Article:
Los Angeles Dumping Black Balls Into City’s Drinking Water
If you commute on Los Angeles’ famous 5 Freeway, you may have noticed what appears to be a massive ball pit. But this isn’t the same ball pit you drop your toddler inside of while you text friends. Instead, this is the Los Angeles reservoir which is used to provide drinking water to millions of LA residents.
So why does the LADWP dump millions of black balls into the Los Angeles reservoir?
The 96 million balls are made up of high-density polyethylene (HDPE). HDPE is made to float, making them a good solution for forming a big black layer on top of the reservoir. Each ball is filled with 210ml of water, the idea being that the reservoir is subject to high winds and the balls would otherwise, blow away. The water inside disrupts wind events careening the balls onto the 5 freeway.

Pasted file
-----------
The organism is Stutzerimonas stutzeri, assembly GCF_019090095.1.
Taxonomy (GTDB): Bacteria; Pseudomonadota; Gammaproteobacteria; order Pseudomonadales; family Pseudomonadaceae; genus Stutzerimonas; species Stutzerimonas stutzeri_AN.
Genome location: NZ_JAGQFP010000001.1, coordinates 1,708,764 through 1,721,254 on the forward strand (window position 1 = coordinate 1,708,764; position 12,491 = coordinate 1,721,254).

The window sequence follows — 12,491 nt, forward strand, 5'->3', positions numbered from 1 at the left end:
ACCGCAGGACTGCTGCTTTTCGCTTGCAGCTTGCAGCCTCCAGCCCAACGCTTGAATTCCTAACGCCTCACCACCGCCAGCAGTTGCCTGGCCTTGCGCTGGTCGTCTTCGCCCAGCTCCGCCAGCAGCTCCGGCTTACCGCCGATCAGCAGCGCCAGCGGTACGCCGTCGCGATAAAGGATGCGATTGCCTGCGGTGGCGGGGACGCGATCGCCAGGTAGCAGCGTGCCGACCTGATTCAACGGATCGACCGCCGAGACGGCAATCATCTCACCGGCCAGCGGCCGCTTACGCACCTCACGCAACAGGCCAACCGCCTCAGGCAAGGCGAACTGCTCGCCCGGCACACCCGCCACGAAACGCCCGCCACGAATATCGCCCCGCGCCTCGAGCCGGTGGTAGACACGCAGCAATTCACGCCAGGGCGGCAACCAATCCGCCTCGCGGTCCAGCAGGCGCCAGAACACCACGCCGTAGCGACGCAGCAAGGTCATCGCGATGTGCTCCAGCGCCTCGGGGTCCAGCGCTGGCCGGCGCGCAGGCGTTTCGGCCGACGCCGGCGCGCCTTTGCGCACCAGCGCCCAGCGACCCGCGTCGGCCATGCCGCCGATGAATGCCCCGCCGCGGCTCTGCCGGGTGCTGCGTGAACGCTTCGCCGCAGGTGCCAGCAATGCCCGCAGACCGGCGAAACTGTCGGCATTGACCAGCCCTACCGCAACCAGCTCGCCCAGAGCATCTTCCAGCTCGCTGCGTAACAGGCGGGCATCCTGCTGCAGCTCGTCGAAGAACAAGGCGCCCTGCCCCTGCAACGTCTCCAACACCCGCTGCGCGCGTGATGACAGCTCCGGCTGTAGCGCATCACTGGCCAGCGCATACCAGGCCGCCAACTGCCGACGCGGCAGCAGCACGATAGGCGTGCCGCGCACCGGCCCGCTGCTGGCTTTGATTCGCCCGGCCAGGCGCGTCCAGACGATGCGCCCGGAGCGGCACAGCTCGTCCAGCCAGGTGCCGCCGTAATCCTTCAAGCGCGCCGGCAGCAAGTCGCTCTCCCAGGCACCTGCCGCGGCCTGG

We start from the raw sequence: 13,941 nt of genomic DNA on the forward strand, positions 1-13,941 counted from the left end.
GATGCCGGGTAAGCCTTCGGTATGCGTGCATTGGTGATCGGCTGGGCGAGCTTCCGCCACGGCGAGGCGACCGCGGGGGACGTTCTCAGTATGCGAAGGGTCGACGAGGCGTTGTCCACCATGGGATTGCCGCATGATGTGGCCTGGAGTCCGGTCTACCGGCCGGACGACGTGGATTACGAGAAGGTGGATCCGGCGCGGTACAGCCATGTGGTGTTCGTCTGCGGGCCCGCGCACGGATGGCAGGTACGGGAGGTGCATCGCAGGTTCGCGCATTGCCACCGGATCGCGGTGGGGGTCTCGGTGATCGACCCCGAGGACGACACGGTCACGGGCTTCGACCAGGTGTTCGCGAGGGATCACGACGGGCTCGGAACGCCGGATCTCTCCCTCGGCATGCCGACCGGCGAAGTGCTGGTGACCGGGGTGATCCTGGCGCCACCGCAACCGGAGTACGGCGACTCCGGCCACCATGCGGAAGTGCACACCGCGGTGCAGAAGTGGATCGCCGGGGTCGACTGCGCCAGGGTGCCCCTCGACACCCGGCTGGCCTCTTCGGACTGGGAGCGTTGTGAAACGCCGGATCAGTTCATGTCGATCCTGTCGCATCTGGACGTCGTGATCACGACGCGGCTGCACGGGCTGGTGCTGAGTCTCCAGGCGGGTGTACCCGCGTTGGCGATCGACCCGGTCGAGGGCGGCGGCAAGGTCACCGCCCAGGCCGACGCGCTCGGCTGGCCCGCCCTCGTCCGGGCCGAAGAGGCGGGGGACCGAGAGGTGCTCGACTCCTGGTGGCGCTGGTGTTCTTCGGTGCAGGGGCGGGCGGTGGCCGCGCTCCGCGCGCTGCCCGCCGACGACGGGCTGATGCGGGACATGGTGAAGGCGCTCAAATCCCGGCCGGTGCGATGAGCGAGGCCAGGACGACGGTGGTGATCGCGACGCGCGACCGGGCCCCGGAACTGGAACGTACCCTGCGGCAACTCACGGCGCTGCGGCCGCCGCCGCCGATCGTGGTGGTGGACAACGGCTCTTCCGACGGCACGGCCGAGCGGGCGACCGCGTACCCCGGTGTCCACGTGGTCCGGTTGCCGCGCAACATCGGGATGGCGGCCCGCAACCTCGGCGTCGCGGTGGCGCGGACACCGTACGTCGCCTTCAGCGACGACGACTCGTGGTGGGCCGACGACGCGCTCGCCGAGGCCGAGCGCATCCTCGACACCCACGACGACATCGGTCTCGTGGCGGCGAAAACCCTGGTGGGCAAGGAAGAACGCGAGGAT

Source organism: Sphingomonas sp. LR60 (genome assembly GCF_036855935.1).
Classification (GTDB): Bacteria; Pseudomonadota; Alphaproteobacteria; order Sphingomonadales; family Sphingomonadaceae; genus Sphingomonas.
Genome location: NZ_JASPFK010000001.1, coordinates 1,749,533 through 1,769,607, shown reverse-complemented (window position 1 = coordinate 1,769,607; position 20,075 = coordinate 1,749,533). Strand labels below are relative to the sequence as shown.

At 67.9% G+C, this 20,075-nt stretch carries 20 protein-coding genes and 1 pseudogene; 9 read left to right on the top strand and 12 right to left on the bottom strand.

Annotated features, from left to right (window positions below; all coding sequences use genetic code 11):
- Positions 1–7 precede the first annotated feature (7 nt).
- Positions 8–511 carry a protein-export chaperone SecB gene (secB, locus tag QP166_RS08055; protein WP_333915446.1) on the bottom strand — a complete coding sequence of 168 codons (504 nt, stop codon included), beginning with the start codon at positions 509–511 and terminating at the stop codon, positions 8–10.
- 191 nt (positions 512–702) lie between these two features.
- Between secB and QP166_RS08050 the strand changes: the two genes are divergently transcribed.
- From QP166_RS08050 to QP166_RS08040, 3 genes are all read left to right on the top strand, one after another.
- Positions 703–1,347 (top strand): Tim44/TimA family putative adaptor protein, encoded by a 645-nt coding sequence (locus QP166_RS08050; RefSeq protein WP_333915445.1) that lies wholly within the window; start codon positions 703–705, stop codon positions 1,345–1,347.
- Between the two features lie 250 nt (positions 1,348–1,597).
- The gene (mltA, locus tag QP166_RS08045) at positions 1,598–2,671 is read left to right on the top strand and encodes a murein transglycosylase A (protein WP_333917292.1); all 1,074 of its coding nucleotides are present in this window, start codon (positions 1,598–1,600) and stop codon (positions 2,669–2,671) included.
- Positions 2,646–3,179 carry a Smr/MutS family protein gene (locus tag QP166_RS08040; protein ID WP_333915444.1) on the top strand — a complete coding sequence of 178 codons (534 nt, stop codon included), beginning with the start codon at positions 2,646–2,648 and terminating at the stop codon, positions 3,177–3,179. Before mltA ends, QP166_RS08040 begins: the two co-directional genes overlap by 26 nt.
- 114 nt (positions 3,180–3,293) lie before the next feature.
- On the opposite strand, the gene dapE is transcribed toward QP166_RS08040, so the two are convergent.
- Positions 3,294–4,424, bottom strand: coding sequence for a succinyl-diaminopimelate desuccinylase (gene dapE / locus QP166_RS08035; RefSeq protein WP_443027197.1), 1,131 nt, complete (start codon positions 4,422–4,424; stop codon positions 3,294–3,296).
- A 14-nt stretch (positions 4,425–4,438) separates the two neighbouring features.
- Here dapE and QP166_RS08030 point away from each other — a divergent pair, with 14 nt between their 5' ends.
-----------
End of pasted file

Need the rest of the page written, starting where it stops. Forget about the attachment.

The balls are used to block sunlight from entering the water. The reservoir’s bromide, which is harmless, would otherwise be turned into the carcinogenic bromate.
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In the below video, a team from LADWP take a boat out into the middle of the ball covered reservoir. You’ll note that the boat has a difficult time navigating the cluttered waters.
LADWP claims the black balls pose no threats to drinking water.
Los Angeles frequently is the subject of odd solutions to combating the sun. They spent millions of dollars layering chemicals on city streets hoping to reflect the sun to combat climate change. On a global level, Bill Gates and Harvard are currently working on blocking the sun’s rays from the earth.
Author: Jim Satney
PrepForThat’s Editor and lead writer for political, survival, and weather categories.